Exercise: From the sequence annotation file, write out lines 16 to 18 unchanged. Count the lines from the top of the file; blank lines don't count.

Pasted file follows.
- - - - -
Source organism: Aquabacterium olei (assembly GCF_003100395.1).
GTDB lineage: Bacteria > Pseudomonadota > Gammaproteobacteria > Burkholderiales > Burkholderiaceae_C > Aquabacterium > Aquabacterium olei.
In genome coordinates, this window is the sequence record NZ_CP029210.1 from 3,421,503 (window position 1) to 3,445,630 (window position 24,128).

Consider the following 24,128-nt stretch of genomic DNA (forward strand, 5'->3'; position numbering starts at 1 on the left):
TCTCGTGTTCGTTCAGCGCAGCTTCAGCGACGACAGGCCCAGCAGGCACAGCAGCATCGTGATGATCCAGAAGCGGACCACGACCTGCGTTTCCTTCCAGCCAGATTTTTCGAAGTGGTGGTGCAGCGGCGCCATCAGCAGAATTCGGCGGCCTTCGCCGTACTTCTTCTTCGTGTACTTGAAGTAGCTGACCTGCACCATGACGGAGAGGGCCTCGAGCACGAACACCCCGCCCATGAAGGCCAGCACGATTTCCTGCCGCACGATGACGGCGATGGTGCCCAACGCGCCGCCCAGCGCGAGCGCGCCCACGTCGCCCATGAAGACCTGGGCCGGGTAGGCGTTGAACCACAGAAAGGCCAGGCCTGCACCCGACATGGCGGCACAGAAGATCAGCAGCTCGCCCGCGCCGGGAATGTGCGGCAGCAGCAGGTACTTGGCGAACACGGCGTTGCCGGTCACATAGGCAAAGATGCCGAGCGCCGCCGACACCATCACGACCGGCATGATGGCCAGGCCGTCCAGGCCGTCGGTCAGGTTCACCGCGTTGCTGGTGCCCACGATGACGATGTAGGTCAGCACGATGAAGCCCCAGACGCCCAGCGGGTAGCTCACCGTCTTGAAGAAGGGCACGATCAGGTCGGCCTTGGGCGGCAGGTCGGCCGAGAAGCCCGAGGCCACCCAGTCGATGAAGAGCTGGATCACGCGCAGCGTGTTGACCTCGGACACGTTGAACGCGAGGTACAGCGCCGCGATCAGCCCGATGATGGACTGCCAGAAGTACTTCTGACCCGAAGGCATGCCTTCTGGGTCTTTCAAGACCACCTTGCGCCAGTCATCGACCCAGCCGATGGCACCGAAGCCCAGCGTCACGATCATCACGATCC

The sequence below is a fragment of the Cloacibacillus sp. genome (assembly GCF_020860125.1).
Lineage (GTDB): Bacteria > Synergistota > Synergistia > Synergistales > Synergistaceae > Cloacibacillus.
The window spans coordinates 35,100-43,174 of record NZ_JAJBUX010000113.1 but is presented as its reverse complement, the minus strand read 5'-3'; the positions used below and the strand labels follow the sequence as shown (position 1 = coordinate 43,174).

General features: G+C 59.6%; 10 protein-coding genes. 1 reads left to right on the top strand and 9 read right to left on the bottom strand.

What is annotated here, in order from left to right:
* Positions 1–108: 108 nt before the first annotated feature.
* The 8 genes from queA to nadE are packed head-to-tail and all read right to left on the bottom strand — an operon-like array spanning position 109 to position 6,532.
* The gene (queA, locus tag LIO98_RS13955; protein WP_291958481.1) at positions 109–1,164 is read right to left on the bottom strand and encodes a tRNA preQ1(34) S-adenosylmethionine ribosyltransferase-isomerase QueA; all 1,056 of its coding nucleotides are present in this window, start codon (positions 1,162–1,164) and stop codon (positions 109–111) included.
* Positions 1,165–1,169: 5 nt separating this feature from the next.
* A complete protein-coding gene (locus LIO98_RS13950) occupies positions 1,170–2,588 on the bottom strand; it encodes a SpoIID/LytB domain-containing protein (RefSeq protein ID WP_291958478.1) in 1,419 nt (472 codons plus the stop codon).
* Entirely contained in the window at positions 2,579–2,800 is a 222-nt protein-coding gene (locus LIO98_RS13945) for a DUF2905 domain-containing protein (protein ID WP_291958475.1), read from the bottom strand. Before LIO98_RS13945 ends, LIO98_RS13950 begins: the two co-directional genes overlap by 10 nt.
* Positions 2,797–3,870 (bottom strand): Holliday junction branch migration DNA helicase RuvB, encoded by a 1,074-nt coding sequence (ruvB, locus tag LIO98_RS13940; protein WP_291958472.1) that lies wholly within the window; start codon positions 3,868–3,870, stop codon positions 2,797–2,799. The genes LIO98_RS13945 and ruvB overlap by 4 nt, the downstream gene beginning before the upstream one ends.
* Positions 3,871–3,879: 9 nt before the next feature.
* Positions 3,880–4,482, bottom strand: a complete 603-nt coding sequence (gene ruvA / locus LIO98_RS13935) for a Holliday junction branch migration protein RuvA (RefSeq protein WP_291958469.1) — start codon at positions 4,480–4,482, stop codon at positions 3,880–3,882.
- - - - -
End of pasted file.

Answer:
* Entirely contained in the window at positions 2,579–2,800 is a 222-nt protein-coding gene (locus LIO98_RS13945) for a DUF2905 domain-containing protein (protein ID WP_291958475.1), read from the bottom strand. Before LIO98_RS13945 ends, LIO98_RS13950 begins: the two co-directional genes overlap by 10 nt.
* Positions 2,797–3,870 (bottom strand): Holliday junction branch migration DNA helicase RuvB, encoded by a 1,074-nt coding sequence (ruvB, locus tag LIO98_RS13940; protein WP_291958472.1) that lies wholly within the window; start codon positions 3,868–3,870, stop codon positions 2,797–2,799. The genes LIO98_RS13945 and ruvB overlap by 4 nt, the downstream gene beginning before the upstream one ends.
* Positions 3,871–3,879: 9 nt before the next feature.